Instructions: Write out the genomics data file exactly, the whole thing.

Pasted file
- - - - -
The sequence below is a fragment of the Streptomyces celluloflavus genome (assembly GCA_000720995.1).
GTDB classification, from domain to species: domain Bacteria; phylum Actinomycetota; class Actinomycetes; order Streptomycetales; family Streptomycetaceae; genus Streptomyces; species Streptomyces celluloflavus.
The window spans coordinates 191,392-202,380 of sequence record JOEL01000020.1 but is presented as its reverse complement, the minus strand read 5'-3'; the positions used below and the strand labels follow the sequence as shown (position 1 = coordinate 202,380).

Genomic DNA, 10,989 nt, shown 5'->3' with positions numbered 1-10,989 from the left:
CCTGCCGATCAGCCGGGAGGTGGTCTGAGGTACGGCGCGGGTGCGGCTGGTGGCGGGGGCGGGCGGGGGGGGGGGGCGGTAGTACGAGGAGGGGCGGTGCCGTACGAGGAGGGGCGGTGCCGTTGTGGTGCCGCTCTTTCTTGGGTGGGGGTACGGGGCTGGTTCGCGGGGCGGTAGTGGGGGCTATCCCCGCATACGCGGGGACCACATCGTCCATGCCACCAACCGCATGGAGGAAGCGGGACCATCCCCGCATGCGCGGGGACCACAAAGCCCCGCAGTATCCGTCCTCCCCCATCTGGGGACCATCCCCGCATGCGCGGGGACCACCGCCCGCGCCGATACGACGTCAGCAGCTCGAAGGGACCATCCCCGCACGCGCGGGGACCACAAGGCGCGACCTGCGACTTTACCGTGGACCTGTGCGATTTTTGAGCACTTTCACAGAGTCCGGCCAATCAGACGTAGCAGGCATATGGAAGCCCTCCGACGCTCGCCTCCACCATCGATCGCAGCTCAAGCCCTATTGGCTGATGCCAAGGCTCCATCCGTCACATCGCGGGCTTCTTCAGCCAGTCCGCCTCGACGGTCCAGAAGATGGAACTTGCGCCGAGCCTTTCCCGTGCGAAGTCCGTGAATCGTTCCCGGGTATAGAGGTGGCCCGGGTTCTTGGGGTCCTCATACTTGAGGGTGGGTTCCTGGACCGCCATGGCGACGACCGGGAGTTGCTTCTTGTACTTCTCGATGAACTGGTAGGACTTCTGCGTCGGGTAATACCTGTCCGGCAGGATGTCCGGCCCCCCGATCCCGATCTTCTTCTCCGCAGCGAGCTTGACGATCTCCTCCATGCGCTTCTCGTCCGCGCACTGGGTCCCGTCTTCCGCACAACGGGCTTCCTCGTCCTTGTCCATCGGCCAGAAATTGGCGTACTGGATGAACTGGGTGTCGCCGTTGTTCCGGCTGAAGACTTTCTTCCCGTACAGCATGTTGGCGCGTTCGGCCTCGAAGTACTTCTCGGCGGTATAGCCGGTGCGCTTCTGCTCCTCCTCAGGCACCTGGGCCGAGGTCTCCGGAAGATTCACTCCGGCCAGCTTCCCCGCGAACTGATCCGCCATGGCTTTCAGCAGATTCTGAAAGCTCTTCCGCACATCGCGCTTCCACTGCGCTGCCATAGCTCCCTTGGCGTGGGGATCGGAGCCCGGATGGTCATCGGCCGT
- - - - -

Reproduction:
The sequence below is a fragment of the Streptomyces celluloflavus genome (assembly GCA_000720995.1).
GTDB classification, from domain to species: domain Bacteria; phylum Actinomycetota; class Actinomycetes; order Streptomycetales; family Streptomycetaceae; genus Streptomyces; species Streptomyces celluloflavus.
The window spans coordinates 191,392-202,380 of sequence record JOEL01000020.1 but is presented as its reverse complement, the minus strand read 5'-3'; the positions used below and the strand labels follow the sequence as shown (position 1 = coordinate 202,380).

Genomic DNA, 10,989 nt, shown 5'->3' with positions numbered 1-10,989 from the left:
CCTGCCGATCAGCCGGGAGGTGGTCTGAGGTACGGCGCGGGTGCGGCTGGTGGCGGGGGCGGGCGGGGGGGGGGGGCGGTAGTACGAGGAGGGGCGGTGCCGTACGAGGAGGGGCGGTGCCGTTGTGGTGCCGCTCTTTCTTGGGTGGGGGTACGGGGCTGGTTCGCGGGGCGGTAGTGGGGGCTATCCCCGCATACGCGGGGACCACATCGTCCATGCCACCAACCGCATGGAGGAAGCGGGACCATCCCCGCATGCGCGGGGACCACAAAGCCCCGCAGTATCCGTCCTCCCCCATCTGGGGACCATCCCCGCATGCGCGGGGACCACCGCCCGCGCCGATACGACGTCAGCAGCTCGAAGGGACCATCCCCGCACGCGCGGGGACCACAAGGCGCGACCTGCGACTTTACCGTGGACCTGTGCGATTTTTGAGCACTTTCACAGAGTCCGGCCAATCAGACGTAGCAGGCATATGGAAGCCCTCCGACGCTCGCCTCCACCATCGATCGCAGCTCAAGCCCTATTGGCTGATGCCAAGGCTCCATCCGTCACATCGCGGGCTTCTTCAGCCAGTCCGCCTCGACGGTCCAGAAGATGGAACTTGCGCCGAGCCTTTCCCGTGCGAAGTCCGTGAATCGTTCCCGGGTATAGAGGTGGCCCGGGTTCTTGGGGTCCTCATACTTGAGGGTGGGTTCCTGGACCGCCATGGCGACGACCGGGAGTTGCTTCTTGTACTTCTCGATGAACTGGTAGGACTTCTGCGTCGGGTAATACCTGTCCGGCAGGATGTCCGGCCCCCCGATCCCGATCTTCTTCTCCGCAGCGAGCTTGACGATCTCCTCCATGCGCTTCTCGTCCGCGCACTGGGTCCCGTCTTCCGCACAACGGGCTTCCTCGTCCTTGTCCATCGGCCAGAAATTGGCGTACTGGATGAACTGGGTGTCGCCGTTGTTCCGGCTGAAGACTTTCTTCCCGTACAGCATGTTGGCGCGTTCGGCCTCGAAGTACTTCTCGGCGGTATAGCCGGTGCGCTTCTGCTCCTCCTCAGGCACCTGGGCCGAGGTCTCCGGAAGATTCACTCCGGCCAGCTTCCCCGCGAACTGATCCGCCATGGCTTTCAGCAGATTCTGAAAGCTCTTCCGCACATCGCGCTTCCACTGCGCTGCCATAGCTCCCTTGGCGTGGGGATCGGAGCCCGGATGGTCATCGGCCGT